Roger Cox, The Scotsman

Patricia Quinn Saved My Life By Alison Carr

“A complete delight.”

4 stars, The Sunday Telegraph

“Utterly superb…It’s the hilarious and joyful exuberance of the performances that will keep you smiling for the rest of the week.”

Mark Fisher, Scotland on Sunday

“Genuinely funny and superbly silly. Truly original.”

4 stars, The List

“Carr’s script is gloriously silly and cast of five have as much fun as the audience.

Lyn Gardner, The Guardian

The Aquatic Ape by Joy Wilkinson

“I hoped this would be good but I was surprised – in fact, it is outlandishly brilliant. It is well written, sparky, clever and funny and the cast seemed to delight in performing while the rest of us could not stop laughing.”

Three Weeks

“An excellent production of an entertaining script. Intelligent, well timed performances. Wilkinson’s script is a darkly comic affair that never loses sight of the hope and tragedy in their relationship.”

The Stage

Aliens Are Scary by Stephen Keyworth

“Aliens are Scary is more poignant in its ridiculousness than one might at first expect. But don’t be fooled, this show is light-hearted and comical. It’s a wonder the actors are able to keep a straight face!”

“A hilariously funny parody of all things American.”


The Amazing Adventures Of Schrodinger’s Cat by Stephen Keyworth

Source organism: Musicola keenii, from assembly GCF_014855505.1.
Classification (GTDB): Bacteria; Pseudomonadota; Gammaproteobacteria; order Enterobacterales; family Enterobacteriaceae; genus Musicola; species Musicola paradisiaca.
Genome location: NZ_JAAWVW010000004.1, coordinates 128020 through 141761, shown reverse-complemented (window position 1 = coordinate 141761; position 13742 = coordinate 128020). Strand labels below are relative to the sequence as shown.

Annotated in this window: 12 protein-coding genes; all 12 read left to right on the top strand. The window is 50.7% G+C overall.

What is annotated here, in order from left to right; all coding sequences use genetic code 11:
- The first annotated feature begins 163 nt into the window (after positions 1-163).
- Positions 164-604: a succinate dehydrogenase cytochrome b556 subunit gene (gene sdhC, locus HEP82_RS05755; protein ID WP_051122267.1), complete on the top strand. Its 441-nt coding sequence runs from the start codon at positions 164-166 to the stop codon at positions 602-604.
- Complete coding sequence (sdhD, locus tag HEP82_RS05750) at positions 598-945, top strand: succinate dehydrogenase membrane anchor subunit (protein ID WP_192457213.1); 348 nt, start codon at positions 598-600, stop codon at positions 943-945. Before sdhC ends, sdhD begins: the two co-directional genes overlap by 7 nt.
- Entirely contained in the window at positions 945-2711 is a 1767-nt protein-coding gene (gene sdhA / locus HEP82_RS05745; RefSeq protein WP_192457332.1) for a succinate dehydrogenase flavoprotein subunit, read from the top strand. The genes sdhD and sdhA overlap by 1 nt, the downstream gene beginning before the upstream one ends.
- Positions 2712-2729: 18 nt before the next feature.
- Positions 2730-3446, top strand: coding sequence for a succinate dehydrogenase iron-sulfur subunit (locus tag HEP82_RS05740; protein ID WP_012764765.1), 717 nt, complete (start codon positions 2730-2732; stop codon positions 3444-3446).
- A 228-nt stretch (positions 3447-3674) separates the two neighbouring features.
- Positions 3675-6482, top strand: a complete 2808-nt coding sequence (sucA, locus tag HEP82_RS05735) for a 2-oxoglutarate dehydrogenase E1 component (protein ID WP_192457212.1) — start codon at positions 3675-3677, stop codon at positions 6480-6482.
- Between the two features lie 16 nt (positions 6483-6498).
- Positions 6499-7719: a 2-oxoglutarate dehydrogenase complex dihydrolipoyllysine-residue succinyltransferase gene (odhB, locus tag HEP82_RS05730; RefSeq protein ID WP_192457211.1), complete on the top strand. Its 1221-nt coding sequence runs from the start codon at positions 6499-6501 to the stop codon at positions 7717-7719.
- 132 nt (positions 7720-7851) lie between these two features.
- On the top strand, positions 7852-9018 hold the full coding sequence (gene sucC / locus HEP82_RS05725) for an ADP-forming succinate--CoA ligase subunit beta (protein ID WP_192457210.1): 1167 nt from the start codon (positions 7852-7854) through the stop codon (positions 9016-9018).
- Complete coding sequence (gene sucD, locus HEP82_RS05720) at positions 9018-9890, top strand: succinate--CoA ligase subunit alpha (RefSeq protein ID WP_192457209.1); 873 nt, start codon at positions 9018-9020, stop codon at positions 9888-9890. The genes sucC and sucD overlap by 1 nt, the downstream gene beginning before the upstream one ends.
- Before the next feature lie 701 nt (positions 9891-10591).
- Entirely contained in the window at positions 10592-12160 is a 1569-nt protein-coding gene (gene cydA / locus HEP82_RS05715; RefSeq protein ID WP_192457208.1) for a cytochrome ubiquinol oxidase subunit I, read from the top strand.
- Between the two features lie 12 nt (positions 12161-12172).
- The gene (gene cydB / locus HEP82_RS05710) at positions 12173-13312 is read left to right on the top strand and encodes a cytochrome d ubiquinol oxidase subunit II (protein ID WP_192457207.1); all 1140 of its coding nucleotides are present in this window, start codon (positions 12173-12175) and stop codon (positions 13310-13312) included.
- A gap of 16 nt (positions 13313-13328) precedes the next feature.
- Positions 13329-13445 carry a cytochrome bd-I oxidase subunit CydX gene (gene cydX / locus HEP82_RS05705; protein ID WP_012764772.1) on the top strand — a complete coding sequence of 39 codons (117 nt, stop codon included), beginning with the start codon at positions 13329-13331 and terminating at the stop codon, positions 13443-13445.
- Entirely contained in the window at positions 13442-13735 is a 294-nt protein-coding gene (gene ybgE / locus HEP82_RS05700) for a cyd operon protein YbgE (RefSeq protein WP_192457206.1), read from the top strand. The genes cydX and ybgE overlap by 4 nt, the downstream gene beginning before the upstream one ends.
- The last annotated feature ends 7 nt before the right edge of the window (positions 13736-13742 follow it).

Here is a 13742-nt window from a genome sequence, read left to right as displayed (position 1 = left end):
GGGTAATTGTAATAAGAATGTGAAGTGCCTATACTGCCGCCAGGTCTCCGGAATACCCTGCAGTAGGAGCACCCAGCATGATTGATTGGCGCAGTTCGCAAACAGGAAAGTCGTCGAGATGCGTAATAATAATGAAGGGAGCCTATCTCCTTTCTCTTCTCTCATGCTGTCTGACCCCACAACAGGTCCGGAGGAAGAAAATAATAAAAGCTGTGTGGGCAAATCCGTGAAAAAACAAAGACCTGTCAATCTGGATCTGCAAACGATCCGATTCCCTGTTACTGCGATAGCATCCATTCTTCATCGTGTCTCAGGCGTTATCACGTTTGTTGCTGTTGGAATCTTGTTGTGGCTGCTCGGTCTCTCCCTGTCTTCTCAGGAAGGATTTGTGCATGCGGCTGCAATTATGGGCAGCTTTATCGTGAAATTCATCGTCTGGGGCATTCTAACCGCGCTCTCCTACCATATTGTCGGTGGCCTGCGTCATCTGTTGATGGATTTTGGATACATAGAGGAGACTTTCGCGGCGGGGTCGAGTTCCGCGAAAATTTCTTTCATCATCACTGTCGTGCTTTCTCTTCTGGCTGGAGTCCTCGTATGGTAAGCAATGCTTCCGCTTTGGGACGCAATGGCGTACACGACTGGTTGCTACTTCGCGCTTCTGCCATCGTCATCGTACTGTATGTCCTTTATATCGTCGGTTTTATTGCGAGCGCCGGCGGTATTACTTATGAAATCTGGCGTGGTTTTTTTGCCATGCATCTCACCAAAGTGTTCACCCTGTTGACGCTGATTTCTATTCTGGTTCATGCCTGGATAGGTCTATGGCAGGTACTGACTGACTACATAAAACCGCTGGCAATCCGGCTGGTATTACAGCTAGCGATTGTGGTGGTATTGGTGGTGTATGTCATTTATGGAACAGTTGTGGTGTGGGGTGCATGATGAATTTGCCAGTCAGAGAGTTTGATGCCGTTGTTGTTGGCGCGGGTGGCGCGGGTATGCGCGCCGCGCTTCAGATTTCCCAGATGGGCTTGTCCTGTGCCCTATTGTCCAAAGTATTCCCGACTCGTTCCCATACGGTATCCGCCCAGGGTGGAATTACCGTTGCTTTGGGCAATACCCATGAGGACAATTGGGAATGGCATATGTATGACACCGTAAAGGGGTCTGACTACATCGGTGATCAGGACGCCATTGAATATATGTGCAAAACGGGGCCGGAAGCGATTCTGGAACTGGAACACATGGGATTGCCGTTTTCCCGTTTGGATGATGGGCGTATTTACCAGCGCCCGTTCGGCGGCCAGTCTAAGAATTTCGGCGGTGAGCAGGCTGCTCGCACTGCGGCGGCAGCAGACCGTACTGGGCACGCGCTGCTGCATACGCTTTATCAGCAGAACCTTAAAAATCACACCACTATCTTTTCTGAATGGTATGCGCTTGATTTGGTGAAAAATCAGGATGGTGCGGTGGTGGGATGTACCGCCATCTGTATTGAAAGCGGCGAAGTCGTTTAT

“Written and directed by Amnesty Award winner Stephen Keyworth, and another example of the high quality theatre that’s overloading the lift this year… Ian Pringle is excellent as the self-doubting fumbling physicist and Lulu Rafique makes a fantastic feline with a deliciously sleek and purring voice. Up close and personal, you have got to love the Lift.”

Three Weeks

Dog Well Done by Stephen Keyworth – Edinburgh Festival Fringe

Winner of the Amnesty International Theatre Award
Sunday Telegraph Critics Choice
The Guardian Guide ‘Your Top Shows’

“Inspired by the discovery of a Kosovan refugee found beaten to death in London’s St James’s Park… There are strong performances from all and interesting casting with one of the refugees played by an Irish actor – drawing parallels with the not-too-distant history of the treatment of Irish immigrants in Britain. A compelling piece of theatre.”

4 Stars, The List

“It’s not often that a food fight turns into war, but in Stephen Keyworth’s intelligent new play, Dog Well Done, selling hotdogs from a cart in a London park amounts to nothing short of a military operation… Eking more meaning from a sausage than would ever have been thought possible, the hotdog becomes an unlikely symbol for cultural difference and the indifference of a system that lets people work all day and yet still sleep rough at night. The play’s message is clear: it’s a hotdog eat hotdog world.”

4 Stars, The Scotsman

Pravda by Howard Brenton & David Hare at The Green Room, Manchester

“A hilarious piece of poignant political satire. Keyworth and the 14-strong cast handle the mix of humourous absurdity an ruthless pursuit or wealth and influence with slick professionalism. An inspired choice. Expect to be impressed.”

City Life

Who’s Afraid Of Virginia Woolf? by Edward Albee at The Green Room, Manchester

“A perception that ought to be beyond their years. Peter Davies as George, Debbie Chazen as Martha, James White as Nick and Georgie Morgan as Honey are directed by Stephen Keyworth. He has encouraged them to give intelligently detailed performances and sustain them through the play’s great length.”

Manchester Evening News